In July we made our second visit to the Silchester Town Life Project in this, the final year of an 18 year project. Organised for us by Lyn Pease, we were guided around the site by the dig director, Amanda Clarke. The tour commenced at Insula IX, which has been the major centre of their work. Located at the cross roads of the north/south and east/west Roman roads, the project has three main purposes
- To investigate the Iron Age dwellings beneath the Roman town.
- What happened when the Romans arrived.
- Why Silchester was abandoned—it was one of only three large sites in Britain known to be abandoned.
It was excavated originally by the Victorians at the end of the 19th Century, who used their typical method of ‘wall chasing’. Regrettably they did not recognise the timber buildings crammed between the stone buildings in the town.
By removing archeology layer by layer and reading the colours and textures of the soil, the current excavation has revealed the Iron Age town of Calleva Atrebatum (the town in the wood of the Atrebatum tribe) built between 40BC and 40AD. Whilst the later Roman town was built on a north/south, east/west road grid, the Iron Age settlement had roads running diagonally north east/south west, north west/south east, a system which seems to have been maintained for some time after the Romans arrived.
The original boundary ditch for the town has been uncovered but expansion of the settlement led to a large wooden hall being built over the ditch between 20 and 10BC. We could clearly see by the location of post holes that the building measured 8 metres by 50 metres, which makes it the largest Iron Age timber building exposed in the UK.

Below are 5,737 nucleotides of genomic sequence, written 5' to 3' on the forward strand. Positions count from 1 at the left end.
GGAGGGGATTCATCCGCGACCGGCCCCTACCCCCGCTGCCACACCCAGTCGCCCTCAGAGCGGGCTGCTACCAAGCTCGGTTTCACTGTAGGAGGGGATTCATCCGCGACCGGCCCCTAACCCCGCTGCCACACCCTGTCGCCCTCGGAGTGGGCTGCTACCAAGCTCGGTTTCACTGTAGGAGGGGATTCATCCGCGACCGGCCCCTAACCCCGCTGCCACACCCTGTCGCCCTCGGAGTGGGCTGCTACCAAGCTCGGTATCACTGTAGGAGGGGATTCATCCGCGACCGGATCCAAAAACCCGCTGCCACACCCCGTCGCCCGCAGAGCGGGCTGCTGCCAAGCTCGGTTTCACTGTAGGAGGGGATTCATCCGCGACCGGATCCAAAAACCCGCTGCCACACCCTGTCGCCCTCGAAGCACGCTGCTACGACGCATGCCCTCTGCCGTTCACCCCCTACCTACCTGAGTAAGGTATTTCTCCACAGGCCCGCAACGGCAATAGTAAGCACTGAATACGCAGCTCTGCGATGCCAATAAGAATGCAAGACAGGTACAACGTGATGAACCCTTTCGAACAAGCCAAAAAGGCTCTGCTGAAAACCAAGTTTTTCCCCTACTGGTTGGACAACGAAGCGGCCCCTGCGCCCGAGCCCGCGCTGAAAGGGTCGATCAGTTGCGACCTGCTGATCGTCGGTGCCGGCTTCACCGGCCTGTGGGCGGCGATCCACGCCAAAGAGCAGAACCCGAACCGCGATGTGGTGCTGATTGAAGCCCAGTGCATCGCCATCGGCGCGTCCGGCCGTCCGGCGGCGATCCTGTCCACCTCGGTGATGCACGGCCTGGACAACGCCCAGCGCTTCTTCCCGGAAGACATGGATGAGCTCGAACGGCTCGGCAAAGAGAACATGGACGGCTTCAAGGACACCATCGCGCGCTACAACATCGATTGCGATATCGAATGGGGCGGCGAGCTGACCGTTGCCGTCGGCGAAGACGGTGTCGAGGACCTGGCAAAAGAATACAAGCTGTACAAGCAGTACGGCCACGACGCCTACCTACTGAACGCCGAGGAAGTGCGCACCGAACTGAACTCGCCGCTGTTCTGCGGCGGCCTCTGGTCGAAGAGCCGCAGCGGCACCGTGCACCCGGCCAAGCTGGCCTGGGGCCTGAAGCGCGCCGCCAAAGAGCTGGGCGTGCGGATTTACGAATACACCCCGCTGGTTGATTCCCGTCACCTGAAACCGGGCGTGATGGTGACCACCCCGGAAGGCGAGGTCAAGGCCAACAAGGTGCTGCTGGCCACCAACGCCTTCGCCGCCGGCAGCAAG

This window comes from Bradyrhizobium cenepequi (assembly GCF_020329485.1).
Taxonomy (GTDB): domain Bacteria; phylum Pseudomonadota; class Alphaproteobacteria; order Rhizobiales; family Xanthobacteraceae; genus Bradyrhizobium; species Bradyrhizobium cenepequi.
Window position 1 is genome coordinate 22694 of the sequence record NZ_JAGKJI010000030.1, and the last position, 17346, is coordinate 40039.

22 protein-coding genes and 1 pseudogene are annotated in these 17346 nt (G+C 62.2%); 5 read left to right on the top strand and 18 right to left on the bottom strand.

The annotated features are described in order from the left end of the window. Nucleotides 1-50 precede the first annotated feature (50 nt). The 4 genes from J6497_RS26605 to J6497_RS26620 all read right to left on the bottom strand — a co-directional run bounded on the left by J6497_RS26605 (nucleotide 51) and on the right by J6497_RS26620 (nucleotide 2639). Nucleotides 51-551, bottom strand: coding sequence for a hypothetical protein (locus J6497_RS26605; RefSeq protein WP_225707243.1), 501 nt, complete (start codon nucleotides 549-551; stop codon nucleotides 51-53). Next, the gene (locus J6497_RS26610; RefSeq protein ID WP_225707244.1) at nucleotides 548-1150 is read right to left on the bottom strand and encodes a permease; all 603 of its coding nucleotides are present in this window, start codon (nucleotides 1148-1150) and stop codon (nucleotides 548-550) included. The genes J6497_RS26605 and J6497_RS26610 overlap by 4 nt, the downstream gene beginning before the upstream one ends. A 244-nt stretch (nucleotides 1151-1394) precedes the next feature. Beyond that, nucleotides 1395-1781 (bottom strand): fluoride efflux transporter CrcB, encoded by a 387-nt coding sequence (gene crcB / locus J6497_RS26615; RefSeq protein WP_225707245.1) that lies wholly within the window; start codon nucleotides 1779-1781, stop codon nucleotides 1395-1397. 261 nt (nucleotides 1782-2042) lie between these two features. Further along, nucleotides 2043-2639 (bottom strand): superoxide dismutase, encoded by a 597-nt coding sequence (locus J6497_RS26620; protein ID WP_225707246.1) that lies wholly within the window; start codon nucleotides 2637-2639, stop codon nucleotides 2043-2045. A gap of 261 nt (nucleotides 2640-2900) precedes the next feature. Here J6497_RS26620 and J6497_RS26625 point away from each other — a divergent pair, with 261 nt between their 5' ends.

The location of many other buildings have also been uncovered together with an abundance of wells, which were essential due to the lack of water available at Calleva. We were able to see the current excavation of the oldest well on the site, which is below water table and adjacent to another smaller well.
The decision was taken last year to excavate the nearby Insula III to examine the remains of what the Victorian excavators tentatively interpreted as a bath house. Due to time limitation the approach has been different to that used in Insula IX.
After removing the ploughed soil to identify the location of the Victorian trenches, they were able to see what had been found and make written records of the remains. What is already clear is that the wall foundations marked on the Victorian plan belonged to very different periods and to date there is no sign of any remains that could be interpreted as a bath house. The latest tentative ideas are that it was a large building, which could have been a palace. This was reinforced by the exciting find of a Nero tile on the day that we visited the site. It is believed that Nero personally paid for the building and imposed his mark on it. Only 3 tiles, including this one have been found at Silchester and none have ever been found at another Roman site.
Another exciting find last year was the remains of a simple hearth made up of roofing tiles, which is likely to be post Roman, indicated by the discovery of sherds of a distinctive type of pottery dated between 5th and 8th Century, suggesting evidence of continued occupation in the heart of the town after the Roman withdrawal from Britain in 410 AD.